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Tuesday, October 11, 2016

Cumberland Falls, Kentucky

September 2016, Weekday, Afternoon visit

View from road shortly before we arrived at Cumberland Falls

On this trip, we stayed at Mammoth Cave National Park, Dale Hollow State Resort Park, and Natural Bridge State Resort Park. We stopped at Cumberland Falls between Dale Hollow and Natural Bridge.

Cumberland Falls Campgrounds

When we starting planning our Kentucky vacation, we initially thought we would stay a couple of nights at Cumberland Falls State Resort Park. When I began to make reservations for the trip, I discovered there are no large RV sites in the campgrounds. There is only one 30' site in the Ridgeline campground, RV site #33. The size dimensions for this site are 30 x 15, and there were no pictures of the site online. I did not think our 30' 5th wheel, which is actually a bit longer, would fit, so I called the campground to make sure the information I had found online was correct. As I am writing this blog post, I see the reservation site now has the following language under Alerts and Important Information: No camping equipment or vehicle over 30 foot will [be] allowed in the Camping Area. 

Following are some RV campgrounds nearby:
- Falls Creek Cabins and Campground is the closest RV campground I could find. I do not know why this campground did not show when I searched online before our trip. We passed it when we left the falls, and I easily found the website when I searched after returning home. It is just over five miles east of the falls.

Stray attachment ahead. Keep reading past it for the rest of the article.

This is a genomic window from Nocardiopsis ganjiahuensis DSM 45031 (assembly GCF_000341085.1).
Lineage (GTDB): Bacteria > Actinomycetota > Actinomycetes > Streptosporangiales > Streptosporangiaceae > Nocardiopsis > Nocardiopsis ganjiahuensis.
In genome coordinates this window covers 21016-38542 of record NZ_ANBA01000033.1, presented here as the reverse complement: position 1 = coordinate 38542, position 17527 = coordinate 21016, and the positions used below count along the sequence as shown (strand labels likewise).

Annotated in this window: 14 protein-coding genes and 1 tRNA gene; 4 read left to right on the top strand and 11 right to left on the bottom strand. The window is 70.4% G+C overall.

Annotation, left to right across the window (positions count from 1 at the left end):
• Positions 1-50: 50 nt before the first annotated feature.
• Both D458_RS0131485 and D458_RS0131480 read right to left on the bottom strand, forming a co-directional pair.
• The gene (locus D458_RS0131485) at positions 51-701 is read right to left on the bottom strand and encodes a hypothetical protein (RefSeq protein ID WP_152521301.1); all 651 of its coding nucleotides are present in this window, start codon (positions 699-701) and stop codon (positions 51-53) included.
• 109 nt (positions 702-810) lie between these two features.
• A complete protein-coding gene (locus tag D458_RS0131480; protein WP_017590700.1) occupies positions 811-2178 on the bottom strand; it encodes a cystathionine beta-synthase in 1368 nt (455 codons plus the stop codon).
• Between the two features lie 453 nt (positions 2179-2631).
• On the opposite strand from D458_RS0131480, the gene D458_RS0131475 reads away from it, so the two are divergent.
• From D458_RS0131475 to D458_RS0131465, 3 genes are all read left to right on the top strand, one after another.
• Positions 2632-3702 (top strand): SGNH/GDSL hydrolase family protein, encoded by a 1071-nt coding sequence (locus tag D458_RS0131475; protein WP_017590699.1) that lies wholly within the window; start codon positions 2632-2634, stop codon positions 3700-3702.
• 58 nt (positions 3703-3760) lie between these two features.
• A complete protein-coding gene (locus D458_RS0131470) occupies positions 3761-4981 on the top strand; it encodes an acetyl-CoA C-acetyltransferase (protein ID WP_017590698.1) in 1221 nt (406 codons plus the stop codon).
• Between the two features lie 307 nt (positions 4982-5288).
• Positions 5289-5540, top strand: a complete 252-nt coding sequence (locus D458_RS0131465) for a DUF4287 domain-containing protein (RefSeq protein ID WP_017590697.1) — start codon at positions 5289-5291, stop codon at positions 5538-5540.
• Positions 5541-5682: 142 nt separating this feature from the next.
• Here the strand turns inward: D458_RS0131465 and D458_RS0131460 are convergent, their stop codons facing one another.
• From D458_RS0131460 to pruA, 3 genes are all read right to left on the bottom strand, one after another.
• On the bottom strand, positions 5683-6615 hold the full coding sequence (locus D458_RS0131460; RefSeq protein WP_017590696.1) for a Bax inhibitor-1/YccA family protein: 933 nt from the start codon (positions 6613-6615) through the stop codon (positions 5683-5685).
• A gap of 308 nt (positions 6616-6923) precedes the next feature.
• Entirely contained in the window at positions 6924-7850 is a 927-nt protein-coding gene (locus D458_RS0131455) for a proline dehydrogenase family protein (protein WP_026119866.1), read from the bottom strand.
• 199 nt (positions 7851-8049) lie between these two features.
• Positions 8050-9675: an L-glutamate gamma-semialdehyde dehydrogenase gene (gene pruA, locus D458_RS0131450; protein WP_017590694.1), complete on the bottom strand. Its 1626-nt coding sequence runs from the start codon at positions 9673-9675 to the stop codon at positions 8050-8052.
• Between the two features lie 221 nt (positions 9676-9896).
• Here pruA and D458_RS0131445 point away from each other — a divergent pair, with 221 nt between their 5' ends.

- Corbin/Laurel Lake KOA is about ½ hour northeast of the falls, near I-75. We were going to be arriving from the southwest, so we decided this was too far away to stay a couple of nights and drive back and forth.
- I found General Burnside Island Park after we had already made reservations at Dale Hollow State Park. This park is about ½ hour west of the falls. Since this park is located on the west side, more in line with our route than the KOA, we would have stayed at this park instead of Dale Hollow, if I had found it earlier. The drive from this park to Natural Bridge would have been less stressful than the route we took! By the time I happened upon this campground, it was less than 15 days before our stay, and we would have lost more than just the cancellation fee to change parks. 

Parking at Cumberland Falls

There is plenty of parking at the Visitor Center for large RVs. I was glad I had researched the park before our trip, and we knew where to pull in when we arrived. If you are arriving from the west, I suggest pulling into the first drive, directly on your left, after crossing the river. The entrance is located on a sharp turn in the road, and the speed limit is only 15 MPH on this corner. There was no sign designating this as the RV lot, and we hoped the information I had found before our trip was correct. It was, and the next entrance would have been more difficult to pull into from the west. The turn is even sharper at the second/main entrance from the west, and you will have to drive back to the first lot next to the river, if you have a trailer or RV.